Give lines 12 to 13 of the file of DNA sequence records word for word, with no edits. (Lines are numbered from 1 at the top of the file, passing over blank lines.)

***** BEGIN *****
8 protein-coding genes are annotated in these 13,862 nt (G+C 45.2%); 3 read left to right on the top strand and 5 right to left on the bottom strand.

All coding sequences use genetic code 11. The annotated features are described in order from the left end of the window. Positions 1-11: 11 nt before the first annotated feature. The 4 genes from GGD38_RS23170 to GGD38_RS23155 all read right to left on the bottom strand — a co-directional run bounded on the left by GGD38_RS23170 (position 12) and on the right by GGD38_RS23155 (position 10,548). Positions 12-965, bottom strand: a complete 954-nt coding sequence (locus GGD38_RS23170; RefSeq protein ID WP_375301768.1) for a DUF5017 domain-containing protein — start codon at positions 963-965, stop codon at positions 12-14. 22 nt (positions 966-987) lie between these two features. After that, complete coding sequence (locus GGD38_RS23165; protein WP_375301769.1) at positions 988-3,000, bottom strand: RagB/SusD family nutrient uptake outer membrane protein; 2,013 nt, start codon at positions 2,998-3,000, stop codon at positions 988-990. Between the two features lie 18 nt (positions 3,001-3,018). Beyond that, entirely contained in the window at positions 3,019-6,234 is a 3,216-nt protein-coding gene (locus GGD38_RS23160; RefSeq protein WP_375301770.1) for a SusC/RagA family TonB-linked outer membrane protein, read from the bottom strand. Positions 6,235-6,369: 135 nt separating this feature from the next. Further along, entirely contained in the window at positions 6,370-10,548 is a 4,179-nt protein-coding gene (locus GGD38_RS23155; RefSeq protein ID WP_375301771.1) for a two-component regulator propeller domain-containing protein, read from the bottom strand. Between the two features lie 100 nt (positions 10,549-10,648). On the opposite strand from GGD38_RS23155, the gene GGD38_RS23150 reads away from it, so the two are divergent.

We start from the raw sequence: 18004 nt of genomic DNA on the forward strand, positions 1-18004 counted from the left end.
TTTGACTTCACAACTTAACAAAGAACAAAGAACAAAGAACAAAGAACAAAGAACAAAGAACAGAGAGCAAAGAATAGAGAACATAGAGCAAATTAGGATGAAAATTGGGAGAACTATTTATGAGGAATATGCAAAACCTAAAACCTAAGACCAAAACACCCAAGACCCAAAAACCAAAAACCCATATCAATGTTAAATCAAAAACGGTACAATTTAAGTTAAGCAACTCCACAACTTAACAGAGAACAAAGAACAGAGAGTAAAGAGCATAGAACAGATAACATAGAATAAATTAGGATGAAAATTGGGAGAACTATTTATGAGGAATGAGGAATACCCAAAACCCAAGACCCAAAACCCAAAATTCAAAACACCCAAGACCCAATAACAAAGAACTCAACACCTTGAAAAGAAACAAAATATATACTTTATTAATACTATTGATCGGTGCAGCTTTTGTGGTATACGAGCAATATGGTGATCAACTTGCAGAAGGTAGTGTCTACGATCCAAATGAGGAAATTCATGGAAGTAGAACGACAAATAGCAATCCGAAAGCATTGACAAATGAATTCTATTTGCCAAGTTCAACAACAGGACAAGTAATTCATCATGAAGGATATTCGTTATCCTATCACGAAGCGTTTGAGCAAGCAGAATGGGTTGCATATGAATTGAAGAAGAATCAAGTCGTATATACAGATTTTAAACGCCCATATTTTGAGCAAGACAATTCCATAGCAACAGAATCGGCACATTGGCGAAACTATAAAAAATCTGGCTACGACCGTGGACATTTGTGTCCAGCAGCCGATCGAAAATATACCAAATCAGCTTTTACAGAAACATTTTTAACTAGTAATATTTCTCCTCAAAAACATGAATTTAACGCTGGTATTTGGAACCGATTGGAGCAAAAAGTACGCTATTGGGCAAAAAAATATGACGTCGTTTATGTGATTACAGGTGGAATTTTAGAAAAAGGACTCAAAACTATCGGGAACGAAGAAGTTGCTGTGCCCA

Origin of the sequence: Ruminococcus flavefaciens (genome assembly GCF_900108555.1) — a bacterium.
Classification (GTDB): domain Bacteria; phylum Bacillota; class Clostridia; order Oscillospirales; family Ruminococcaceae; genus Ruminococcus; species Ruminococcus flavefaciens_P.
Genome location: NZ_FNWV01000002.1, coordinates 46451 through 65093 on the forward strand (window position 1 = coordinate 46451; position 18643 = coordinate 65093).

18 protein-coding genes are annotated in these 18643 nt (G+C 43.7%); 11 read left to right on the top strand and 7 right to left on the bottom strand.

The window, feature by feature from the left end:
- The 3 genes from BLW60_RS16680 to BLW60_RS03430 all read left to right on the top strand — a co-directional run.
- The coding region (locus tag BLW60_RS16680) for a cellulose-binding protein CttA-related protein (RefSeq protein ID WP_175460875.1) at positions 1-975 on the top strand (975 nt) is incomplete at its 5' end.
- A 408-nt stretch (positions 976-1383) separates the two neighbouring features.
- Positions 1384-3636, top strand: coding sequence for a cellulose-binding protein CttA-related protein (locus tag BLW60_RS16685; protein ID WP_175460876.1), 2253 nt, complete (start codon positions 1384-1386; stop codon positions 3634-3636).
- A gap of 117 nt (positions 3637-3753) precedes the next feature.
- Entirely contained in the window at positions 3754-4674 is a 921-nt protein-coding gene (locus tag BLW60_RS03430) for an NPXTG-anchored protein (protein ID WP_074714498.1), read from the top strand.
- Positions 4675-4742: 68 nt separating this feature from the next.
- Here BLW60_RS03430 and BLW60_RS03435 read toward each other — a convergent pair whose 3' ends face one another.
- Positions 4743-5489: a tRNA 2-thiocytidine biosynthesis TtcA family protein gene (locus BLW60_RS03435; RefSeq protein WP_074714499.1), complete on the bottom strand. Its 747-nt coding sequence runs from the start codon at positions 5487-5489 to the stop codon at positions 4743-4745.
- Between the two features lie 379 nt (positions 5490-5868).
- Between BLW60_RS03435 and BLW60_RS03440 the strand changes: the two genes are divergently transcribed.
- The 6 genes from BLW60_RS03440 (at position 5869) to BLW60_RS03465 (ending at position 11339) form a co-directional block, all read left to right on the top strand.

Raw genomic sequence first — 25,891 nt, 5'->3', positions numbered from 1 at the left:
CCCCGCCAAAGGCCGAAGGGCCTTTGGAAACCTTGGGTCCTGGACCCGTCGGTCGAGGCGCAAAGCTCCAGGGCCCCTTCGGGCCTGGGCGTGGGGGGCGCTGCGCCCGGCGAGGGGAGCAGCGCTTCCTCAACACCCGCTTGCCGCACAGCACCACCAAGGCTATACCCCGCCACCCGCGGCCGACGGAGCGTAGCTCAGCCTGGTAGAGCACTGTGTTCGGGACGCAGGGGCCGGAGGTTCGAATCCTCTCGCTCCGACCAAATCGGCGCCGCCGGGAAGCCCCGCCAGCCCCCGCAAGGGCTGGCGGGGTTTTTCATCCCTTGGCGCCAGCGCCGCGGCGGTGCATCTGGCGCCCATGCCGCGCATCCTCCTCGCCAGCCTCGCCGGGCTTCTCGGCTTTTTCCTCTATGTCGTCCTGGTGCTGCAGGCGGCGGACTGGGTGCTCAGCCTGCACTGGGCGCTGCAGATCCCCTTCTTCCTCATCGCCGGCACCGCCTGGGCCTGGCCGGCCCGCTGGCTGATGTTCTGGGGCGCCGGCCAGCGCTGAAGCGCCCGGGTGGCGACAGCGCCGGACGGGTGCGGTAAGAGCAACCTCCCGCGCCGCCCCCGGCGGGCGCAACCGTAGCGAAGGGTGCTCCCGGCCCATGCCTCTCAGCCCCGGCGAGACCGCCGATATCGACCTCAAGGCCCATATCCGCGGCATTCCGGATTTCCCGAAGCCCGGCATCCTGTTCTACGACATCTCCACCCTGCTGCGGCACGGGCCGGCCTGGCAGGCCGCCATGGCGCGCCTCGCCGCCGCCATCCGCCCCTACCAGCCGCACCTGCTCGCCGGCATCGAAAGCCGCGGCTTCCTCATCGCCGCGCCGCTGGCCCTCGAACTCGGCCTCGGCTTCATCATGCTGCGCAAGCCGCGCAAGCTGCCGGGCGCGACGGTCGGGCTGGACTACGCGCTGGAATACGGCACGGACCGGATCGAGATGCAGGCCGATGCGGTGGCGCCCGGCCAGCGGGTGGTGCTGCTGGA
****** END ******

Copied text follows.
- A 408-nt stretch (positions 976-1383) separates the two neighbouring features.
- Positions 1384-3636, top strand: coding sequence for a cellulose-binding protein CttA-related protein (locus tag BLW60_RS16685; protein ID WP_175460876.1), 2253 nt, complete (start codon positions 1384-1386; stop codon positions 3634-3636).